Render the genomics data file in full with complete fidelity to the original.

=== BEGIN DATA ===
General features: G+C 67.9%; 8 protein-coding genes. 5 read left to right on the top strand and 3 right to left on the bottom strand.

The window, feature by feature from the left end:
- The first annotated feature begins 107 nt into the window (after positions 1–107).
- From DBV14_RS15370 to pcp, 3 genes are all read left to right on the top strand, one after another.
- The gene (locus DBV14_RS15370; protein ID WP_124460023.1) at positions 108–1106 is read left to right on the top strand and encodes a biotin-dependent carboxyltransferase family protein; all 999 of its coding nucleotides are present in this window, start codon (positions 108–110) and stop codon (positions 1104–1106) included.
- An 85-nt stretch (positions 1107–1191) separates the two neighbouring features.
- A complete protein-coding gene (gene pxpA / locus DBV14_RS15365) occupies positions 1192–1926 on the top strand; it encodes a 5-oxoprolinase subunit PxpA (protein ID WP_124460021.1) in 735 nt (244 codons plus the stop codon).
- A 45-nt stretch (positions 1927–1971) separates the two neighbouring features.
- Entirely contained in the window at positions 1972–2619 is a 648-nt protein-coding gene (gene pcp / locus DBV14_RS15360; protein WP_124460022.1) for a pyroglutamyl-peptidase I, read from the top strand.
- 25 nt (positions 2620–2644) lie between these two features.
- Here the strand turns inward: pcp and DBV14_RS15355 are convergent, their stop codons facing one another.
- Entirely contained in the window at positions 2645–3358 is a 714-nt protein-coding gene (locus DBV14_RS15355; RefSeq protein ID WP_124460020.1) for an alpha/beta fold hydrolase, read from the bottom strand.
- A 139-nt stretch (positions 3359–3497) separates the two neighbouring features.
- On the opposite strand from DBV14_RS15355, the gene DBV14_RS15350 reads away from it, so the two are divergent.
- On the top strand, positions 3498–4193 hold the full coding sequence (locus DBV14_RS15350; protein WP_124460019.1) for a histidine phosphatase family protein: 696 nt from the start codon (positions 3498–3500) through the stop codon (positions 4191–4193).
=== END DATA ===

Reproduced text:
General features: G+C 67.9%; 8 protein-coding genes. 5 read left to right on the top strand and 3 right to left on the bottom strand.

The window, feature by feature from the left end:
- The first annotated feature begins 107 nt into the window (after positions 1–107).
- From DBV14_RS15370 to pcp, 3 genes are all read left to right on the top strand, one after another.
- The gene (locus DBV14_RS15370; protein ID WP_124460023.1) at positions 108–1106 is read left to right on the top strand and encodes a biotin-dependent carboxyltransferase family protein; all 999 of its coding nucleotides are present in this window, start codon (positions 108–110) and stop codon (positions 1104–1106) included.
- An 85-nt stretch (positions 1107–1191) separates the two neighbouring features.
- A complete protein-coding gene (gene pxpA / locus DBV14_RS15365) occupies positions 1192–1926 on the top strand; it encodes a 5-oxoprolinase subunit PxpA (protein ID WP_124460021.1) in 735 nt (244 codons plus the stop codon).
- A 45-nt stretch (positions 1927–1971) separates the two neighbouring features.
- Entirely contained in the window at positions 1972–2619 is a 648-nt protein-coding gene (gene pcp / locus DBV14_RS15360; protein WP_124460022.1) for a pyroglutamyl-peptidase I, read from the top strand.
- 25 nt (positions 2620–2644) lie between these two features.
- Here the strand turns inward: pcp and DBV14_RS15355 are convergent, their stop codons facing one another.
- Entirely contained in the window at positions 2645–3358 is a 714-nt protein-coding gene (locus DBV14_RS15355; RefSeq protein ID WP_124460020.1) for an alpha/beta fold hydrolase, read from the bottom strand.
- A 139-nt stretch (positions 3359–3497) separates the two neighbouring features.
- On the opposite strand from DBV14_RS15355, the gene DBV14_RS15350 reads away from it, so the two are divergent.
- On the top strand, positions 3498–4193 hold the full coding sequence (locus DBV14_RS15350; protein WP_124460019.1) for a histidine phosphatase family protein: 696 nt from the start codon (positions 3498–3500) through the stop codon (positions 4191–4193).